Online systems such as Sourceforge and later GitHub made it easy to share and collaborate on small open-source components. Subsequently, the early and explosive growth of open source software tested some of these original ideas at breaking points.
Unlike in the past the focus was on creating alternatives to larger software packages, today there is a proliferation of open source software. On the one hand, we have Internet giants brainstorming all sorts of tools, frameworks and platforms. On the other hand, teams using the open source software development platform OneDev have created small but complex parts that support a large number of businesses.
The diversity of projects today has challenged many of the early principles of open source. Therefore, in many cases, the codebase for open-source packages is too large to allow meaningful monitoring. Other packages are distributed by Internet Titans who do not expect anyone else to contribute. However, other publications are different, targeted publications that can do only a relatively small task, but do so well that they spread throughout the Internet. However, instead of an active community of maintainers, they are often just one or two committed developers working on a passion project. Looking at some recent examples of the changing economics of open source, one can appreciate the challenges that this could pose.
Elastic Search, for example, changed its licensing terms in 2021, requiring cloud service providers to profit from its work and pay for it by releasing code for any management tools they create. Those changes caused a stir in the open-source community. They encouraged Amazon Web Services, which until the change offered a managed service based on ElasticSearch, to “fork” the codebase and create a new distribution for its OpenSearch product.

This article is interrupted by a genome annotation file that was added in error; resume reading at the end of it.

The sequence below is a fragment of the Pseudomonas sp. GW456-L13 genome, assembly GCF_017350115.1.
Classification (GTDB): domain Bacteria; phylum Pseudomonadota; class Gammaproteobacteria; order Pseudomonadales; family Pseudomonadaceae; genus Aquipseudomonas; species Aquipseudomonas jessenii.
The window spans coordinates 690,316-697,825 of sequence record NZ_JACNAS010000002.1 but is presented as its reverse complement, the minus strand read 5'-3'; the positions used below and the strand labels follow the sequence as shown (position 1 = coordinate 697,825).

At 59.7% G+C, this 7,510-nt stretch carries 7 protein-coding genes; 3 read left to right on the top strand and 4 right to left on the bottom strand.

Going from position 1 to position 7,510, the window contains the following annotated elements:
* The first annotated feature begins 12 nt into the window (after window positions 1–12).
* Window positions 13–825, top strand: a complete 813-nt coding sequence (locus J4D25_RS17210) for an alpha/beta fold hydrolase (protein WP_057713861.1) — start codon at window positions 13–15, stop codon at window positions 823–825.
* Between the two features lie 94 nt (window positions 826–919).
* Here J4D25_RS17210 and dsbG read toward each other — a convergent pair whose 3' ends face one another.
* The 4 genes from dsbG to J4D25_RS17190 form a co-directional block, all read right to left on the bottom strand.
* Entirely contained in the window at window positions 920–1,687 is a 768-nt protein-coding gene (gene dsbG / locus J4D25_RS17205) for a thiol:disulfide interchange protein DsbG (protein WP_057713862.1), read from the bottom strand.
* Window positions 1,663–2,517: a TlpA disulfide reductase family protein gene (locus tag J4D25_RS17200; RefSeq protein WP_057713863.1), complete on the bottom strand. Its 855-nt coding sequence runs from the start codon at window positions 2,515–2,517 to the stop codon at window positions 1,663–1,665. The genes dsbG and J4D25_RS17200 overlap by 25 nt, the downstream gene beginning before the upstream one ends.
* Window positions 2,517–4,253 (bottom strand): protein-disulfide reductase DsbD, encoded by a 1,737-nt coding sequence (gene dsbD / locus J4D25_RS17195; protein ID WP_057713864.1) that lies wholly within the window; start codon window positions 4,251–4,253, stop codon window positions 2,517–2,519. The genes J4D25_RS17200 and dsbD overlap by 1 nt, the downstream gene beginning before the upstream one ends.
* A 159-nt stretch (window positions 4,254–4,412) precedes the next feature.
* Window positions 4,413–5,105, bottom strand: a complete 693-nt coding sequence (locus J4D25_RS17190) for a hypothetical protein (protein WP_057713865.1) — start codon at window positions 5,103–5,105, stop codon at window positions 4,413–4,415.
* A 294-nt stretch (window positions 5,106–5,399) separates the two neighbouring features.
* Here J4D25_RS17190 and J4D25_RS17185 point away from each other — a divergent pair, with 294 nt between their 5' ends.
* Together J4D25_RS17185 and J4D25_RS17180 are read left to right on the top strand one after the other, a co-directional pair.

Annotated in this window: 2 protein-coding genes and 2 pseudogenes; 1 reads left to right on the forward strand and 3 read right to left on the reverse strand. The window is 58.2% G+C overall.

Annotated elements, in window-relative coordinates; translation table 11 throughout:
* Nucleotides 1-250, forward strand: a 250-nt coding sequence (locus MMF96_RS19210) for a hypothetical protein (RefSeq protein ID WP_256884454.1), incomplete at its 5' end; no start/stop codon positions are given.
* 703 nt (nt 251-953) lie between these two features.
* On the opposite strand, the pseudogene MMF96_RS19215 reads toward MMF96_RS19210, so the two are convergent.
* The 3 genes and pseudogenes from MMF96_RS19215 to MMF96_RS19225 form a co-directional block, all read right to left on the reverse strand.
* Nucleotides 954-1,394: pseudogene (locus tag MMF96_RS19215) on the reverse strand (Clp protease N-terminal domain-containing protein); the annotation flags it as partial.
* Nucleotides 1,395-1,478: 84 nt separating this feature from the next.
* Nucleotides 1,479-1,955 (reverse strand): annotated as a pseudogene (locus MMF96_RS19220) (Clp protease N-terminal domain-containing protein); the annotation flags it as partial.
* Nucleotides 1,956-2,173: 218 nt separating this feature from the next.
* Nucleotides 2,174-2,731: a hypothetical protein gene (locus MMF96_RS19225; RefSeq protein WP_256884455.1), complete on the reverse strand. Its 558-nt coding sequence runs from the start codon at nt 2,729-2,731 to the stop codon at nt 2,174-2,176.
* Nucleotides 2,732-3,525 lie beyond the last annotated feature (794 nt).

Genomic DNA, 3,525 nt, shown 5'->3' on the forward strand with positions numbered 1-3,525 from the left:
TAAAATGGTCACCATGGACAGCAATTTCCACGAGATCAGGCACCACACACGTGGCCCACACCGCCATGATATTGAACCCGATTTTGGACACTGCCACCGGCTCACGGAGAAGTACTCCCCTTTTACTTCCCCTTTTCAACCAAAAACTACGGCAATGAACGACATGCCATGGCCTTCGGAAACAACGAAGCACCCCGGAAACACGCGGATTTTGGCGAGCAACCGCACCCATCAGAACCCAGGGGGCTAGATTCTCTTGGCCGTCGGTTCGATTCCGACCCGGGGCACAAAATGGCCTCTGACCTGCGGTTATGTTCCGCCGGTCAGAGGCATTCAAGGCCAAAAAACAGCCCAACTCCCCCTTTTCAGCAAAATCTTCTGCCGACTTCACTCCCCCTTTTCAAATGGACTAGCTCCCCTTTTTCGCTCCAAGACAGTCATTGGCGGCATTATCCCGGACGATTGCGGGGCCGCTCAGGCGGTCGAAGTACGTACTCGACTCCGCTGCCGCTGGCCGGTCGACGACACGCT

At the other end of the scale, after the vulnerability was revealed in December 2021, the security snag at Log4J called it the “biggest mistake on the Internet.” Log4J is an open-source logging tool that is widely used in many systems today. . But, its popularity did not mean that it was supported by a stellar maintenance team – instead, it was maintained by amateurs. Here, throwing money at the problem is hardly a solution. We know of many open-source enthusiasts who personally maintain their software while living a busy business life – the last thing they want is a service-level contract obligation because someone paid them for their creation.
So, is this the end of the road to an open-source dream? Certainly, many open-source naysayers will see the recent upheaval as evidence of a failed approach. They couldn’t be more wrong.
What we are seeing today is a direct result of the success of open source software. That success means that there is no one-size-fits-all description to define open-source software, nor is there an economic model for how it can be successful.
That advice is true for those pieces of open-source software maintained by commercial organizations. In most cases, such companies want to keep customers happy, but they are also under pressure to pay back, so a change in license terms cannot be ruled out. Again, to minimize the risk of disruption, you need to understand the extent to which you rely on that software and whether options are available.
The risks are more uncertain for companies that have built platforms with open source software. This is in line with Thoughtworks’ vision that all businesses can benefit from greater awareness of what software is running on their various systems. In such cases, we advise companies to consider the extent to which they rely on that piece of software: Are there any viable alternatives? In extreme cases, can you fork code and maintain it internally?
Once you start looking at the crucial parts of your software stack where you rely on hobbies, your choices start to wane. But if the case of Log4J has taught us anything, it is this: auditing what goes into the software that runs your business puts you in a better position than to be completely surprised.
This content was created by Thoughtwork. It was not written by the editorial staff of MIT Technology Review.